Friday, 30 January 2009

More kit revisions...

Okay so I'm coming around to the idea of paclite would save so much weight, but I'm hoping we don't have too wet a summer as I'm still not completely convinced they will stand up to it.

I think that because I'm out in all weathers doing the horses in a good "substantial" set of waterproofs that do a fab job of keeping everything out, I'm wary of trusting the lighter stuff - especially after a Snowdonia soaking in a new Berghaus paclite jacket a couple of years ago. I've never trusted paclite's since - but I guess I should move on!!

I'm still a bit twitchy about leaving my 2nd fleece behind - especially as I'm starting in Scotland when we're barely out of May. I know I'll be fine when walking - it's when I've stopped that the problems begin (I do feel the cold!). It will probably be a case of put up the tent and jump in my sleeping bag!

I still have to get my head around this backpacking light malarkey - just swapping my current gear for lighter stuff isn't enough...


Alan Sloman said...

Personally I would bin the Paclite jacket - it's thin, weedy and cold in the rain (Rain is only just above freezing point you know!)
What worked for me was a Paramo Velez smock (quite heavy at 650 or so grams) but in the rain it is warm and keeps you dry. It is far far more breatheable than Goretex rubbish and needs only a Merino base laye beneath to keep you warm.
For rest stops on cold days take a minimal down jacket stored in a waterproof bag in an outside pocket of your rucksack.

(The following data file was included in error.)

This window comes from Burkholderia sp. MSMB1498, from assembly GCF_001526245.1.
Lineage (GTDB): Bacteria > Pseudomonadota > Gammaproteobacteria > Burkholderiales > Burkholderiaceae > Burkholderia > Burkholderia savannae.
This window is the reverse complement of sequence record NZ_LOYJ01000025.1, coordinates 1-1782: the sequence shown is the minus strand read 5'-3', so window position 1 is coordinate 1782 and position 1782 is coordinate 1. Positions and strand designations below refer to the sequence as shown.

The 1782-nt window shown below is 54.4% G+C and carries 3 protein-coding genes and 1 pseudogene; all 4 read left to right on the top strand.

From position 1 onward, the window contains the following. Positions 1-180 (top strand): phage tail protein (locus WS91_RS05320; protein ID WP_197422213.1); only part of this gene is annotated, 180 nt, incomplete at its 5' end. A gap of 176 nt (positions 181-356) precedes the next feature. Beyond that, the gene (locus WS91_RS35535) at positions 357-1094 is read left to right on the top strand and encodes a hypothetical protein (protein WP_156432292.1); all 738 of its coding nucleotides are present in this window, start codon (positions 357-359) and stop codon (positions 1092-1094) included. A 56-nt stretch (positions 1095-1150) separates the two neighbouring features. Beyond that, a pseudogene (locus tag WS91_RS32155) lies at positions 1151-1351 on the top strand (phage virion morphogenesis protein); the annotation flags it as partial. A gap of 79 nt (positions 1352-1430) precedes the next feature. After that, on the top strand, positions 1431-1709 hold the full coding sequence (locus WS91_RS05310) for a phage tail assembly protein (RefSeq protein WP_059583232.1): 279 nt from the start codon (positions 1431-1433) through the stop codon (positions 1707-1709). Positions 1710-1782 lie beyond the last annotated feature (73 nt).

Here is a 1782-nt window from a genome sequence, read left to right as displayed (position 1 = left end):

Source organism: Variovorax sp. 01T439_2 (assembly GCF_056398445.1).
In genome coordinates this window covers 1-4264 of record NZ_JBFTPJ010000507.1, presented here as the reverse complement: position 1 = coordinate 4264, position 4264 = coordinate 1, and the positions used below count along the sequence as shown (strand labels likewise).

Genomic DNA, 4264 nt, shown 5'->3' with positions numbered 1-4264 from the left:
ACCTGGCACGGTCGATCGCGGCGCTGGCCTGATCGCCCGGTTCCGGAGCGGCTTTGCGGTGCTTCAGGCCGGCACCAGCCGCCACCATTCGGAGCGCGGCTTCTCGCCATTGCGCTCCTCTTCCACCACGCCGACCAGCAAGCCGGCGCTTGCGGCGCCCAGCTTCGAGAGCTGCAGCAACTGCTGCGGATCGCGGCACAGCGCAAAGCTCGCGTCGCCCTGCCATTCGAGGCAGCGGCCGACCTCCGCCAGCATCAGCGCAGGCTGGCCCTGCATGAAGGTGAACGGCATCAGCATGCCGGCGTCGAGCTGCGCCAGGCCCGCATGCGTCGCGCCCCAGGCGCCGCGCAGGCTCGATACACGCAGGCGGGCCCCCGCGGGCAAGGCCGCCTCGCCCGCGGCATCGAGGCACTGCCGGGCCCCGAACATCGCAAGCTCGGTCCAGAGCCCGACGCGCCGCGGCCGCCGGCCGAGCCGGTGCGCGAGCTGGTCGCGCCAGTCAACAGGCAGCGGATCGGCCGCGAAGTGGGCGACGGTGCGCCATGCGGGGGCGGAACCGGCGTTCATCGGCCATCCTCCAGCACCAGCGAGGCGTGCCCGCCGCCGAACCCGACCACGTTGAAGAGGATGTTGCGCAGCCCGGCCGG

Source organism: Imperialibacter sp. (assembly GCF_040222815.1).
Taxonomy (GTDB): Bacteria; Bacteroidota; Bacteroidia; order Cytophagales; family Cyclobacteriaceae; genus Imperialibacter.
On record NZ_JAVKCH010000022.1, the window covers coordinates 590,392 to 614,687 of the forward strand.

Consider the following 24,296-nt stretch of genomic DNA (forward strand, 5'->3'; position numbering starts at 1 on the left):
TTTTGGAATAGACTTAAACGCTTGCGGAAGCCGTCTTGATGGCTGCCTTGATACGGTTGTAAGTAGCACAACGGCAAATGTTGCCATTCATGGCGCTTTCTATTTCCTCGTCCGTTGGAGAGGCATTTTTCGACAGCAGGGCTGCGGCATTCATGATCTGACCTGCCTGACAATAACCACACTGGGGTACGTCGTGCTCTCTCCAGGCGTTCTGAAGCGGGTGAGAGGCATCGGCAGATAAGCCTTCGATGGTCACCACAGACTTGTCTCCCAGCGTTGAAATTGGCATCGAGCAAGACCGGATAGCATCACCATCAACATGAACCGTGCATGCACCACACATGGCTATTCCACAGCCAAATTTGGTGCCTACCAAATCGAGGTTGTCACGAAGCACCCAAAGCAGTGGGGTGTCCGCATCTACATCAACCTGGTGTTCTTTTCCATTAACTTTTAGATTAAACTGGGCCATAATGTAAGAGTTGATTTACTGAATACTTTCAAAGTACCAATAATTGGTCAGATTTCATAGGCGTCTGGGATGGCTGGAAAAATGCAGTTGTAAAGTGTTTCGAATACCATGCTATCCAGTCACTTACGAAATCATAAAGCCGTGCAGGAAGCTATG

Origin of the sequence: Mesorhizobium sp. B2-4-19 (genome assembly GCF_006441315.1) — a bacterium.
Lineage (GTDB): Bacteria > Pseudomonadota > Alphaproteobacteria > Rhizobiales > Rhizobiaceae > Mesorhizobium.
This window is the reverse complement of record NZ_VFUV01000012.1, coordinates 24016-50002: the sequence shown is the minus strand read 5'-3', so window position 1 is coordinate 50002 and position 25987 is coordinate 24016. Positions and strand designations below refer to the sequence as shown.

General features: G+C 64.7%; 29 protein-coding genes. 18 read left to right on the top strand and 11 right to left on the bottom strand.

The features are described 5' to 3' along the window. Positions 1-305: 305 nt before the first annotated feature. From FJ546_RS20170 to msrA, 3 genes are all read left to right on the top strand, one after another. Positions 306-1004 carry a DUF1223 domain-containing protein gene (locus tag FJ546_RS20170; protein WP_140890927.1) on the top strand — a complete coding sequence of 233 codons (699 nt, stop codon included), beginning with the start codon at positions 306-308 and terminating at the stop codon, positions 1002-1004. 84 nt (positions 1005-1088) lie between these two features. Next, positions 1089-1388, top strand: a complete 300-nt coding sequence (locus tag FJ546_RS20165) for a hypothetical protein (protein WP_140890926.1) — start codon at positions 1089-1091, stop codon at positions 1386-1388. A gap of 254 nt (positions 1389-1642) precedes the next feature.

Then you can bin the fleeces entirley or take a little gilet jacket underneath the Velez in foul weather or for chilly B&B's to smarten yourself up a bit.
Gayle is a 'hard' woman! Take a pair of 'hotel trousers' with you - the lightest, tidiest you can find as your walking trousers will be smothered in mud and peat at times and will need washing.
You can take a light sleeping bag if you take a good mattress and are prepared to wear your down jacket at night in the colder weather.
Only carry water if there is no chance at all of picking any up from clean streams (ie in England) Use empty coke bottles they are lighter than all this Nalgene stuff.
Phew - just a few tips.
Good luck

Gayle said...

That Mr. Sloman - a bit of a saft southerner, you know! ;-)

I know that Alan successfully used his Paramo for his entire walk, but (and this is where we are all so different), if I was to try walking in mine in summer I would overheat almost every day and would end up carrying it - and it isn't light. Nothing against Paramo - I'm almost living in my Velez at the moment.

I would think about a down jacket or vest though - much warmer for the weight than fleece (isn't PHD due its winter sale sometime about now?).

One other item that I would certainly think about is some waterproof overmitts (I don't think they were on your list, were they?). I feel the cold, and after a backpacking trip when I didn't feel my hands for six hours (whilst walking) I wouldn't be without them.

Another thing to consider is that you don't need to get your kit list entirely right at the outset. Take what you're happy with. Leave all the stuff that you think you may need in a pile at home. If a couple of weeks in there's something you find that you need, phone home and ask for it to be sent to somewhere you're going to be three days hence. If there's something you're not using, then you can send it home (well, provided that you can find a Post Office in Scotland that's open at a time when you're in town!)

Alan Sloman said...

You what? I heard that y'know! Dead right about the lightweight waterproof over-mittens.
Don't take too many outer socks - two pairs are fine - just take loads of pairs of Bridgedale Liners for the longer sections between washing places. That way you get the most life out of your outersocks.

Sophie Easterbrook said...